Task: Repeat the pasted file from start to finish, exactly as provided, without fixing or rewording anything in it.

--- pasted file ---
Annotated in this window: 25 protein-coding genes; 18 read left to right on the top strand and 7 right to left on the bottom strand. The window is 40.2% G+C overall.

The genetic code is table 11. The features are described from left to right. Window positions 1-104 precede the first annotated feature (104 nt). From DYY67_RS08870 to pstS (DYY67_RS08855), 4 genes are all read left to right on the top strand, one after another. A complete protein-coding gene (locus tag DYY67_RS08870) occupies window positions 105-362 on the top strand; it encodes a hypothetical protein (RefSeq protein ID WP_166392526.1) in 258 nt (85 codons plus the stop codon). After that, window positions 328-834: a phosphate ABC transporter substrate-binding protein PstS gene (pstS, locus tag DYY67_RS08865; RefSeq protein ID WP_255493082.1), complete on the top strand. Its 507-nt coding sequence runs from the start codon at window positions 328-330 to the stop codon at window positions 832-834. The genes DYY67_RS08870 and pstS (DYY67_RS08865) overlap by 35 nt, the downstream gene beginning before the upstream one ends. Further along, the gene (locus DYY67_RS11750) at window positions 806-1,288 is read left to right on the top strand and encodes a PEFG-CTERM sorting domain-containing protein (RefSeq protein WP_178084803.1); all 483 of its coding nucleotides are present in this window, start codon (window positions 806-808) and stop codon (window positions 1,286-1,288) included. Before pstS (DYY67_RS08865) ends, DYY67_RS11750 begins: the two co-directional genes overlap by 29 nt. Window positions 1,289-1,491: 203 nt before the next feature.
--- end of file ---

Annotated in this window: 25 protein-coding genes; 18 read left to right on the top strand and 7 right to left on the bottom strand. The window is 40.2% G+C overall.

The genetic code is table 11. The features are described from left to right. Window positions 1-104 precede the first annotated feature (104 nt). From DYY67_RS08870 to pstS (DYY67_RS08855), 4 genes are all read left to right on the top strand, one after another. A complete protein-coding gene (locus tag DYY67_RS08870) occupies window positions 105-362 on the top strand; it encodes a hypothetical protein (RefSeq protein ID WP_166392526.1) in 258 nt (85 codons plus the stop codon). After that, window positions 328-834: a phosphate ABC transporter substrate-binding protein PstS gene (pstS, locus tag DYY67_RS08865; RefSeq protein ID WP_255493082.1), complete on the top strand. Its 507-nt coding sequence runs from the start codon at window positions 328-330 to the stop codon at window positions 832-834. The genes DYY67_RS08870 and pstS (DYY67_RS08865) overlap by 35 nt, the downstream gene beginning before the upstream one ends. Further along, the gene (locus DYY67_RS11750) at window positions 806-1,288 is read left to right on the top strand and encodes a PEFG-CTERM sorting domain-containing protein (RefSeq protein WP_178084803.1); all 483 of its coding nucleotides are present in this window, start codon (window positions 806-808) and stop codon (window positions 1,286-1,288) included. Before pstS (DYY67_RS08865) ends, DYY67_RS11750 begins: the two co-directional genes overlap by 29 nt. Window positions 1,289-1,491: 203 nt before the next feature.